# TSQL Proximity Puzzle

I got this puzzle from my good friend Herbert Albert. Herbert addressed a more detailed version of the problem with a customer of his; here I’ll present a simplified form of the problem.

Consider the following tables and sample data:

set nocount on;

use tempdb;

if object_id('dbo.t1', 'u') is not null drop table dbo.t1;

if object_id('dbo.t2', 'u') is not null drop table dbo.t2;

go

create table dbo.t1

(

col1 int        not null primary key,

col2 varchar(1) not null

);

create table dbo.t2

(

col1 int not null primary key,

col2 varchar(1) not null

);

-- small sample data to check validity of solution

insert into dbo.t1(col1, col2) values

(10, 'a'),(20, 'b'),(30, 'c'),(40, 'd'),(50, 'e');

insert into dbo.t2(col1, col2) values

(9, 'z'),(12, 'y'),(20, 'w'),(35, 'v'),(47, 'u'),(51, 't'),(1759, 's');

go

The challenge is to write a query that matches to each row from t1 the row in t2 with the “closest” value in t2.col1 to the one in t1.col1. In “closest” I mean the smallest absolute difference. In case of ties, simply the smallest t2.col1 value wins. For the given sample data, the desired result is:

t1_col1     t1_col2 t2_col1     t2_col2

----------- ------- ----------- -------

10          a       9           z

20          b       20          w

30          c       35          v

40          d       35          v

50          e       51          t

Use the given sample data and desired result to verify the validity of the solution. But to check the performance of the solutions, I will use the following sample data:

-- Virtual Auxiliary Table of Numbers

IF OBJECT_ID('dbo.GetNums') IS NOT NULL DROP FUNCTION dbo.GetNums;

GO

CREATE FUNCTION dbo.GetNums(@n AS BIGINT) RETURNS TABLE

AS

RETURN

WITH

L0   AS(SELECT 1 AS c UNION ALL SELECT 1),

L1   AS(SELECT 1 AS c FROM L0 AS A CROSS JOIN L0 AS B),

L2   AS(SELECT 1 AS c FROM L1 AS A CROSS JOIN L1 AS B),

L3   AS(SELECT 1 AS c FROM L2 AS A CROSS JOIN L2 AS B),

L4   AS(SELECT 1 AS c FROM L3 AS A CROSS JOIN L3 AS B),

L5   AS(SELECT 1 AS c FROM L4 AS A CROSS JOIN L4 AS B),

Nums AS(SELECT ROW_NUMBER() OVER(ORDER BY (SELECT NULL)) AS n FROM L5)

SELECT TOP (@n) n FROM Nums ORDER BY n;

GO

-- Populate Tables

truncate table dbo.t1;

truncate table dbo.t2;

insert into dbo.t1 with (tablock) (col1, col2)

select

n * 10000 + abs(checksum(newid())) % 10000,

char(ascii('a') + abs(checksum(newid())) % (ascii('z') - ascii('a') + 1))

from dbo.getnums(10000);

insert into dbo.t2 with (tablock) (col1, col2)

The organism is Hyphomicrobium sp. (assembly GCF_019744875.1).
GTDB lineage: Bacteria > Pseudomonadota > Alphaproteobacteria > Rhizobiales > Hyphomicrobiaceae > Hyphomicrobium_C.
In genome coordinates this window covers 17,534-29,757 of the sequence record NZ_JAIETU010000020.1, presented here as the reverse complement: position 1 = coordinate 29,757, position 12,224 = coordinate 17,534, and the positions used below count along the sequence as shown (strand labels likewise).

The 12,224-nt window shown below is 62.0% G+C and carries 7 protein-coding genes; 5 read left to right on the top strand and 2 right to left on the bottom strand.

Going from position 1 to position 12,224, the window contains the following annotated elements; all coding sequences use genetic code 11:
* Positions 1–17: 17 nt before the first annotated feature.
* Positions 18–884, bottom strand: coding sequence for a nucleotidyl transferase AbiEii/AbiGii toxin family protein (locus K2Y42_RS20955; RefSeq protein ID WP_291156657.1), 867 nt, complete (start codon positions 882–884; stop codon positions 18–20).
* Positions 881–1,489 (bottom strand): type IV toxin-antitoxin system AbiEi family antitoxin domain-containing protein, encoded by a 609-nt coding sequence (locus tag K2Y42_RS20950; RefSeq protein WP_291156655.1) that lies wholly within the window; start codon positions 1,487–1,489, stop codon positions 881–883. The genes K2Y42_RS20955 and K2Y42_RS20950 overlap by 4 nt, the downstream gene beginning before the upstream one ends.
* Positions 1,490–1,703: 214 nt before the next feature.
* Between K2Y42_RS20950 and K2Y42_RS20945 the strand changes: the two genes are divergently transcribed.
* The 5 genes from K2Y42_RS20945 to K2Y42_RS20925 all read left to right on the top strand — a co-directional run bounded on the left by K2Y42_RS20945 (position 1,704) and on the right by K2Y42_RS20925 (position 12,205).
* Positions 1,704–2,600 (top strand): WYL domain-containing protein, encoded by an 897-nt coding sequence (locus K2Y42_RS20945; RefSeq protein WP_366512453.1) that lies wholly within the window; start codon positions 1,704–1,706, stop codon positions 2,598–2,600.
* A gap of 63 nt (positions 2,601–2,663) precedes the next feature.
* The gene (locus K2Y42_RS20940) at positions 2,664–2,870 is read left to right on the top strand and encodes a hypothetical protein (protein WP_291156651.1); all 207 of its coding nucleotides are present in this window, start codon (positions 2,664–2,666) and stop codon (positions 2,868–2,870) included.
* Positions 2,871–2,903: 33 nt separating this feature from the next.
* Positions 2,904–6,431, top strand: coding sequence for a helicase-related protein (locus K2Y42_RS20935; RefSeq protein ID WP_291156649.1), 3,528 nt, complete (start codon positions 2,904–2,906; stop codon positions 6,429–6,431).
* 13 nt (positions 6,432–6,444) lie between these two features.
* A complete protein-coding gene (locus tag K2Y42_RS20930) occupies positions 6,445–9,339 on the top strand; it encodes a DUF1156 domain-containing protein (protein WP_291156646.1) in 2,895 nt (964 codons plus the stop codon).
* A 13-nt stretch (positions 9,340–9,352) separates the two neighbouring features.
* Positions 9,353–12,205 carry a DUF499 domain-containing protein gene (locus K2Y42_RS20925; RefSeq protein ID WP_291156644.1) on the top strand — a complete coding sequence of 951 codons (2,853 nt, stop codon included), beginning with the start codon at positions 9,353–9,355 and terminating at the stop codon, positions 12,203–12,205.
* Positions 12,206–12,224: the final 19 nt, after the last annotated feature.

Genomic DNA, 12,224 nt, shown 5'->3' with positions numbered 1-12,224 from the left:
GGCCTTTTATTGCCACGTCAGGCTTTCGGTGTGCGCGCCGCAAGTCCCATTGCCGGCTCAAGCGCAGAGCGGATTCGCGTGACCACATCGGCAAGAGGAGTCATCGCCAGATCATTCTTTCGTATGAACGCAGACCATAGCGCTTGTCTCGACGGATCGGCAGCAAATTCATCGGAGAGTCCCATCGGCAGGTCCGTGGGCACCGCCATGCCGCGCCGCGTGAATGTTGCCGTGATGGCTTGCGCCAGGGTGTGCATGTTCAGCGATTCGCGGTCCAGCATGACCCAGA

select

n * 100 + abs(checksum(newid())) % 100,

char(ascii('a') + abs(checksum(newid())) % (ascii('z') - ascii('a') + 1))

from dbo.getnums(1000000);

I’ll cover the solutions in a post next week.

Good luck!

BG

#### Discuss this Blog Entry 14

on Jul 6, 2010
Thanks for this Steve! Just posted an entry covering the solutions: http://www.sqlmag.com/blogs/puzzled-by-t-sql/tabid/1023/entryid/12950/Solutions-to-Proximity-Puzzle.aspx. Yours flies with a large t1 (1,000,000 rows) and small t2 (10,000 rows). It ran for 1 second on my machine (all others 4 seconds or more).
on Jul 6, 2010
Itzik,

Here are some statistics comparing my solution, Marc's, and Brad's on a relatively slow machine.

One case uses your sample data table sizes, and Marc's solution is the best of the three by far; in the second case I reversed the table sizes, and my solution is much faster than the others.

t2 bigger than t1 (Itzik's sample data)

t1: 10000 rows
t2: 1000000 rows

Marc ("top 10" removed):
Table 't2'. Scan count 20000, logical reads 60020
Table 't1'. Scan count 1, logical reads 25
CPU time = 141 ms

Table 't1'. Scan count 6, logical reads 72
Table 't2'. Scan count 10003, logical reads 44556
CPU time = 4641 ms

Steve:
Table 't1'. Scan count 1000000, logical reads 3002570
Table 't2'. Scan count 2000005, logical reads 6379688
CPU time = 36843 ms

--------------------------

t1 bigger than t2

t1: 1000000 rows
t2: 10000 rows

Steve:
Table 't1'. Scan count 10000, logical reads 42277
Table 't2'. Scan count 20005, logical reads 42732
SQL Server Execution Times:

CPU time = 1796 ms

Marc (with "top 10" removed):
Table 't2'. Scan count 2000000, logical reads 4001956
Table 't1'. Scan count 5, logical reads 2263
CPU time = 16047 ms

Table 't2'. Scan count 1000003, logical reads 3006389
Table 't1'. Scan count 6, logical reads 2266
CPU time = 47593 ms

on Jul 6, 2010
on Jun 29, 2010
Here's what I came up with:

with Step1 as
(
select
t1.col1 as t1_col1
,t2.col1 as t2_col1
,ROW_NUMBER() over(partition by t1.col1 order by t2.col1 desc) as row
from t1
join t2 on t2.col1 <= t1.col1
union
select
t1.col1 as t1_col1
,t2.col1 as t2_col1
,ROW_NUMBER() over(partition by t1.col1 order by t2.col1 asc) as row
from t1
join t2 on t2.col1 > t1.col1
),
Step2 as
(
select
t1_col1
,t2_col1
,ROW_NUMBER() over (partition by t1_col1 order by abs(t1_col1 - t2_col1) asc) as row
from
Step1
where
row = 1
),
Step3 as
(
select
t1_col1
,t2_col1
from
Step2
where
row = 1
)
select
t1.*
,t2.*
from
Step3 as j
join t1 on t1.col1 = j.t1_col1
join t2 on t2.col1 = j.t2_col1

on Jun 29, 2010
Just tested my above solution against the larger data set. Slow....
on Jul 6, 2010
Here's another solution sent to me privately by Brad Schulz, with inline comments describing the logic:

/*
CPU time = 6771 ms, elapsed time = 2254 ms.

Sample Data 2:
elapsed: 11 seconds

*/
-- Obtain the data from the very last row in T2
with FinalT2Row as
(
select top 1 FinalT2Col1=col1
,FinalT2Col2=col2
from t2
order by col1 desc
)
-- Obtain the minimum Col1 Value in T1
,CalcMinT1Col1 as
(
select MinT1Col1=min(col1)
from t1
)
-- Assign Row Numbers to T2 Table in Col1 Order
,T2WithRowNums as
(
select col1
,col2
,rnum=row_number() over (order by col1)
from t2
)
-- Calculate the maximum range of Col1 between
-- adjacent row numbers. And divide it by 2 to get
-- a +/- figure to use in a BETWEEN clause later to
-- look for the values covering that range.
-- Add 1 because of integer division.
-- NOTE:
-- If we're looking at the first row of T2, then
-- calculate the range as the difference between T2.Col1
-- and the minimum Col1 value in T1. This is because
-- we may have a very low min(T1.Col1) compared to